I had an exciting wildlife encounter during a recent visit to the Sequoyah National Wildlife Refuge in Oklahoma. As I was walking along one of the trails, I noticed a shiny slime trail on a plant. Following it with my eyes, I spotted a land snail slowly making its way up the stalk of a plant that had recently been mowed.

Land Snail On Plant Stalk

Land Snail On Plant Stalk

I quickly took out my camera, a Canon EOS 7D with a 100-400mm zoom lens, and slowly approached the snail to capture some photos and video. Being able to get so close to wildlife in their natural environment is one of the things I love most about nature photography.

As I photographed the small snail inching up the plant, it reminded me of the cultural and historical significance of snails as a sign of harvest time. According to ancient Greek sources, farmers looked to snails for hints about the season and timing of harvest.

The Greek poet Hesiod, who lived around 700 BC, wrote in his agricultural calendar Works and Days that the appearance of snails climbing up stalks was a sign that the time of harvest was approaching. As Pliny the Elder later recorded in his Natural History, written in the 1st century AD, the “crop should be reaped when the snail ascends the stalks.”

So when I encountered this little snail slowly making its way up a freshly cut plant stalk, it seemed to be a harbinger of the end of summer and time for harvest, just as Hesiod had observed some 2700 years ago. The snail’s symbolic connection to the agricultural calendar and its long association with the ripening of crops gave special meaning to spotting it in the midst of late summer.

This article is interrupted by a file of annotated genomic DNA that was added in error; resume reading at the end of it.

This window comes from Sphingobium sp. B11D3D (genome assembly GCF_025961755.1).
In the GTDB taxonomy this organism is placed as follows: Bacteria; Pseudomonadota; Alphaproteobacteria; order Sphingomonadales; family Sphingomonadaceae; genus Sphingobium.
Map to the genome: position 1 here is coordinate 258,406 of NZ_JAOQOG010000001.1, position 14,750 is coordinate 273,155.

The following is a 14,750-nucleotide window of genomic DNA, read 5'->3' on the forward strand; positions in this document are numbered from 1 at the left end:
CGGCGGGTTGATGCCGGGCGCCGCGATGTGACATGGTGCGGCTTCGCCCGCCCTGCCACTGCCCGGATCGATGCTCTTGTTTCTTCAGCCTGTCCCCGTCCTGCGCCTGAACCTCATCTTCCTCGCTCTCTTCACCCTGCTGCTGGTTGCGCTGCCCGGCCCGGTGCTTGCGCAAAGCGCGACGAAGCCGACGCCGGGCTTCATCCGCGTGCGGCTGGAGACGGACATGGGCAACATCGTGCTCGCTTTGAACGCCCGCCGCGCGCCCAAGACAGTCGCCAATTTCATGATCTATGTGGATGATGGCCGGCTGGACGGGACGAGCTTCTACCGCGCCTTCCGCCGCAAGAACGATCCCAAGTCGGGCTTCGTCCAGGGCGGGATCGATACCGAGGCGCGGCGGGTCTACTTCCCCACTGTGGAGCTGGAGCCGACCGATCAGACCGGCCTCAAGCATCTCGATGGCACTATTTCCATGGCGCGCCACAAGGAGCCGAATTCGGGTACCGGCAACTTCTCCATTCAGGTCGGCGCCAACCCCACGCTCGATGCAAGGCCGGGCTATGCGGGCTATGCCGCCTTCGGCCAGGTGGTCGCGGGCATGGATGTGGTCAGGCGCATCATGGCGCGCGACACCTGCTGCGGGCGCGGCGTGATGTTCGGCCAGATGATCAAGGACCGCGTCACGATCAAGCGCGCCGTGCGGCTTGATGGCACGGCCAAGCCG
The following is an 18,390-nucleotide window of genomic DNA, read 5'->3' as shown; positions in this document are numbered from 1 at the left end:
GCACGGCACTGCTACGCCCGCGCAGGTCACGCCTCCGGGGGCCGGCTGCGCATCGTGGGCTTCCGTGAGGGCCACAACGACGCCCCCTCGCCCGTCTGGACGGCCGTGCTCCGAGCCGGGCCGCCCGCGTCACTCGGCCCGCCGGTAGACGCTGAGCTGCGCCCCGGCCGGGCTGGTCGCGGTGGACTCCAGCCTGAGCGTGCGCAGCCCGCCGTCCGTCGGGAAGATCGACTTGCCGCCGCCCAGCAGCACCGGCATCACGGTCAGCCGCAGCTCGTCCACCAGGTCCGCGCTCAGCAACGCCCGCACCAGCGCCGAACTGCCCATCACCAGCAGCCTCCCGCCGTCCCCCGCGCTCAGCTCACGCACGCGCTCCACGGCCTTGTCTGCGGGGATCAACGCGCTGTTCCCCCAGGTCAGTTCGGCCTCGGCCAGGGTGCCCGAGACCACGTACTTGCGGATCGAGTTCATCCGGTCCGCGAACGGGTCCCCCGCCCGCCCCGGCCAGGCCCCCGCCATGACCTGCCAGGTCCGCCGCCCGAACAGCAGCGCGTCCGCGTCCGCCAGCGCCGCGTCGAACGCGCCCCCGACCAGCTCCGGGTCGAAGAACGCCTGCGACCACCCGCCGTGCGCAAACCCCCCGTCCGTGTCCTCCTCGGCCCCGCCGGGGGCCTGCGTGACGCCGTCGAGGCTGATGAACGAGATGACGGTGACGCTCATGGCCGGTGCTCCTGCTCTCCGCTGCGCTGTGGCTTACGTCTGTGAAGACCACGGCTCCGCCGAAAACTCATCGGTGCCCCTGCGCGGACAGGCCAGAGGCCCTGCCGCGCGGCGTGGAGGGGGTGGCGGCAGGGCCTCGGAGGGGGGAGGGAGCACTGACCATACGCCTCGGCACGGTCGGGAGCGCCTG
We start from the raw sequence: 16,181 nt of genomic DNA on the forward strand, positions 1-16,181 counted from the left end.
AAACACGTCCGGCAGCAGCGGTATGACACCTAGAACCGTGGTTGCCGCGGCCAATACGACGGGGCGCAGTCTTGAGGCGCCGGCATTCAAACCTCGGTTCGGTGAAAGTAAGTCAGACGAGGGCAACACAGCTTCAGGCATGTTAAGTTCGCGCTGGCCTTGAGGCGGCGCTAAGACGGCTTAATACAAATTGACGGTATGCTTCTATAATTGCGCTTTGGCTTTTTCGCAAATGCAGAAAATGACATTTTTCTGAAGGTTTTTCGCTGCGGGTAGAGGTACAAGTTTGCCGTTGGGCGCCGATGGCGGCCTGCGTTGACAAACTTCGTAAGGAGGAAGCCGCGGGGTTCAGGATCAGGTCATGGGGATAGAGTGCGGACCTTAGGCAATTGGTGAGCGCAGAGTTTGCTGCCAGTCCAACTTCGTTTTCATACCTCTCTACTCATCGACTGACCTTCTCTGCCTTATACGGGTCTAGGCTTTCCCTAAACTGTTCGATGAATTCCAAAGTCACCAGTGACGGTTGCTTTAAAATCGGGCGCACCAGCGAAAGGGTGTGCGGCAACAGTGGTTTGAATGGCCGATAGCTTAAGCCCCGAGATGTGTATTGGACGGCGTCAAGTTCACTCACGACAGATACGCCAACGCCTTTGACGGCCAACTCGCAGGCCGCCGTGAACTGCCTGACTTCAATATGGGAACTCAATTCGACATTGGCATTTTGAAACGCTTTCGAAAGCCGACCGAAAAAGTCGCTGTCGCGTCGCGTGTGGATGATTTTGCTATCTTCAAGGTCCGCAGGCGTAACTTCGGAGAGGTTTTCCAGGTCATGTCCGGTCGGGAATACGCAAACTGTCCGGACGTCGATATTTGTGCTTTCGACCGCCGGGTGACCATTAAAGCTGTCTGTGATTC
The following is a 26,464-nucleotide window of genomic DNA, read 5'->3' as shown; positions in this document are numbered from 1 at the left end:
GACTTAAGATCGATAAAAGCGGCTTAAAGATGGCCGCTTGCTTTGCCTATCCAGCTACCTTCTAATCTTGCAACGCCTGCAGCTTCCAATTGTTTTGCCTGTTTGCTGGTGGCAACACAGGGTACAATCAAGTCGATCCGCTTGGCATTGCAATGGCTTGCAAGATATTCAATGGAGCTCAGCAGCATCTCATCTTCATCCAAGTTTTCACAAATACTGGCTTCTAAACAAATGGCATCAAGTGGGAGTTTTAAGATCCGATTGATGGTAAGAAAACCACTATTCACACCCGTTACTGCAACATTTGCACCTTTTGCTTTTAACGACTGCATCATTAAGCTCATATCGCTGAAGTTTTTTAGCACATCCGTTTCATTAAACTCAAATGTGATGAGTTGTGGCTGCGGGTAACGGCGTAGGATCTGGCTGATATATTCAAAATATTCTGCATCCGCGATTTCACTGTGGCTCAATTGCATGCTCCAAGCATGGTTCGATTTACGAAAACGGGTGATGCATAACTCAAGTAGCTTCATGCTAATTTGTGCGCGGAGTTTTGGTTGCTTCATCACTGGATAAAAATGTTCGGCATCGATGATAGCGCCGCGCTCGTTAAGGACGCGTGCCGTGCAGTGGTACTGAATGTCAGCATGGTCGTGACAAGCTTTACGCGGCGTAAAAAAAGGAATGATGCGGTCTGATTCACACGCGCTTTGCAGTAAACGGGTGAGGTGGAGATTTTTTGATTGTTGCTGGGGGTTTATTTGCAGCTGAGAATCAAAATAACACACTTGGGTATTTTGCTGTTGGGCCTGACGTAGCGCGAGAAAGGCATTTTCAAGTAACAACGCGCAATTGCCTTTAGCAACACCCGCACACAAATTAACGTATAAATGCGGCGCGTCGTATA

Witnessing these types of fleeting yet meaningful moments in nature, like a small snail crawling up a plant, is what makes every day in the field an adventure for me as a wildlife photographer. I feel fortunate to spend time observing nature’s small miracles, like this determined snail, in special places like the Sequoyah National Wildlife Refuge. I can’t wait to see what I’ll spot on my next visit!

Steve Creek, Wildlife Photographer

Gear Used:

  • Camera: Canon EOS 7D
  • Lens: Canon EF 100–400 mm f/4.5–5.6L IS I


  • Location: Sequoyah National Wildlife Refuge (Oklahoma)
  • Date Taken: September 27, 2013
  • Program Mode: AV
  • Aperture: f5.6
  • Shutter speed: 1/640
  • ISO: 100
  • Exposure Compensation: 0
  • Focal Length: 400 mm

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